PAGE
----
Hi Pamela, welcome to Café Cala,
I’m delighted to have you visit Café Cala. I’ve loved both The Soldier’s Wife and The War Bride. The latter kept me up late as I had to finish it. Loved the characters. I’ve been making savoury zuccini and feta muffins this morning. Would you like tea or coffee with yours?
Tea, please! Weak black, no sugar.
1 Where did you get the idea for The War Bride?
When I was doing the research for The Soldier’s Wife, I read a book called Bride of an ANZAC, which is the autobiography of Queenie Sunderland (remember Margaret’s friend Queenie from Reading Station?). Queenie was such a great woman. She wrote the book when she was 95, and died at 103! She told the story of coming in to Sydney Harbour on a war bride ship in January 1919, and her friend Margaret finding out that her husband had lied to her and abandoned her. As soon as I read that story, I knew I had found the heart of my next book – a young English girl, excited about starting a new life with her husband, finds out that she’s been betrayed and abandoned.
But then I started thinking… and decided it would be a better story if that situation was a mix-up, rather than a straight deception. And I remembered that the last war brides had been swapped from one ship to another (from the Waimana to the Borda). And I thought… what if the husband hadn’t got the letter about the switch…
This isn’t spoilers, as you find all this out in the first two chapters! Margaret, my main character, has to make a new life for herself in Sydney, while Frank, her husband, believes that she has abandoned him.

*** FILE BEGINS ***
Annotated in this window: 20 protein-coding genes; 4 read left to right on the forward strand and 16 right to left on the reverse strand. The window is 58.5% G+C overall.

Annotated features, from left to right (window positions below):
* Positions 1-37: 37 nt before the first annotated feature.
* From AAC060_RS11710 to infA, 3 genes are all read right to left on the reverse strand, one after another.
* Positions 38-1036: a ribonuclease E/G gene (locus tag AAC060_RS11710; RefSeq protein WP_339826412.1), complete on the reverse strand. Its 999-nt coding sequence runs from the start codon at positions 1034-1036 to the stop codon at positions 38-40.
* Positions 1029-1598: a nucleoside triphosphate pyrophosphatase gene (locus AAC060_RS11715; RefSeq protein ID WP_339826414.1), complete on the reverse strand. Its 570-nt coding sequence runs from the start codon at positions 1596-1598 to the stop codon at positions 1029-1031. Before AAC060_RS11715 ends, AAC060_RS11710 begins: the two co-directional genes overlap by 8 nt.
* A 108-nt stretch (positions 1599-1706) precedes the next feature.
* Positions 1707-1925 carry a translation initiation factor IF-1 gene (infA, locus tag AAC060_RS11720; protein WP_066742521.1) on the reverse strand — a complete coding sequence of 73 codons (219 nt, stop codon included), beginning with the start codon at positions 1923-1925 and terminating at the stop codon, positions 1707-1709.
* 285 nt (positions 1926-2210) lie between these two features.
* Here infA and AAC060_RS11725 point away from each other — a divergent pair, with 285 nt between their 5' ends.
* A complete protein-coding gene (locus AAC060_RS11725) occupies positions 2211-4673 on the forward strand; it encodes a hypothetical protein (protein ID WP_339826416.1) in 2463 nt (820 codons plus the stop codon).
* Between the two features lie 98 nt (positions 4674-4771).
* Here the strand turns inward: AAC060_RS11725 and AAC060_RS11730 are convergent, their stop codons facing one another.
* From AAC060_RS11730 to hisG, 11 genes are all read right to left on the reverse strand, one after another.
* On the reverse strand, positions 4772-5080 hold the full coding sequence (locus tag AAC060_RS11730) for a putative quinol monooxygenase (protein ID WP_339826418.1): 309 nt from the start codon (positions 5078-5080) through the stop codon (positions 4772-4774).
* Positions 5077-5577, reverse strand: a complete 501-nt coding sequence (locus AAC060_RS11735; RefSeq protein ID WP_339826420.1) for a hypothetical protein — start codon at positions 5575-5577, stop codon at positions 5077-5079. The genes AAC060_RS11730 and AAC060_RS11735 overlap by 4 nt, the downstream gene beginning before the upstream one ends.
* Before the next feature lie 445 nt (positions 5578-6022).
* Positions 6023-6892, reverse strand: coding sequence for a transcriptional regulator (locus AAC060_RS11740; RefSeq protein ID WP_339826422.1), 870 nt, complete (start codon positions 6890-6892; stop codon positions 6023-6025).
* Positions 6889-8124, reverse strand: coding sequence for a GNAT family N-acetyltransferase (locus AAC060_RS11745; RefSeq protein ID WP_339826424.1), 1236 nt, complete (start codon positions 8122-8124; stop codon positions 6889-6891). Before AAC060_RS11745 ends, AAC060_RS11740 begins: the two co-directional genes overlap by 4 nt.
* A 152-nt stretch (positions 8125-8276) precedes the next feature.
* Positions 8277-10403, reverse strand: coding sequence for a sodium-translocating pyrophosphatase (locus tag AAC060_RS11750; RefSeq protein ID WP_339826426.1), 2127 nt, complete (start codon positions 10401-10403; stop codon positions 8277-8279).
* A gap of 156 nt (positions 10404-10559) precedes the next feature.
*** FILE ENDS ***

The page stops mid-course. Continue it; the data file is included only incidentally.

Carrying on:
What I was interested in this book is the aftermath of World War I, when people are coming home and trying to fit back into a world which has radically changed – and they have changed, as well, because of their war experiences. And I was also interested in the sense of hope and energy which was typical of the early 1920s; and the fun!
2 What have you found most rewarding about your writing?
Without a doubt, it’s hearing from readers! I love to hear from people who have read my books. Obviously, it’s nice if they have liked the work, but in any case it’s interesting. The books go out and you never really know what’s happened to them, so getting emails from readers is always lovely. I have a Contact Pamela page on my website, pamela-hart.com to encourage people to write.
And with these books, I came back to my second love, which is research. I think I’m a tiny bit addicted to research!
3 How did you start writing?
I was a children’s writer (as Pamela Freeman, my maiden name) before I wrote for adults, and I started writing children’s stories when I was a scriptwriter and researcher at ABC Kids. One of the shows I was working on needed some told-to-camera stories, and I ended up writing five of the ten we needed. I had not published any stories, but I sent these to the NSW School Magazine, and they rejected four of the five – but they took the very first story for children I wrote. Anna Fienberg (author of the Tashi books) was the editor at the Magazine then, and I blame her for my writing career – if she’d rejected five out of five, I’d probably still be a scriptwriter!
4 What would you say has helped you most?
My husband! I used to be a consultant in organisational communication, but when we had our son I stopped working outside the home and concentrated on writing – and that was only possible because my husband does the hard yards of going to work every day.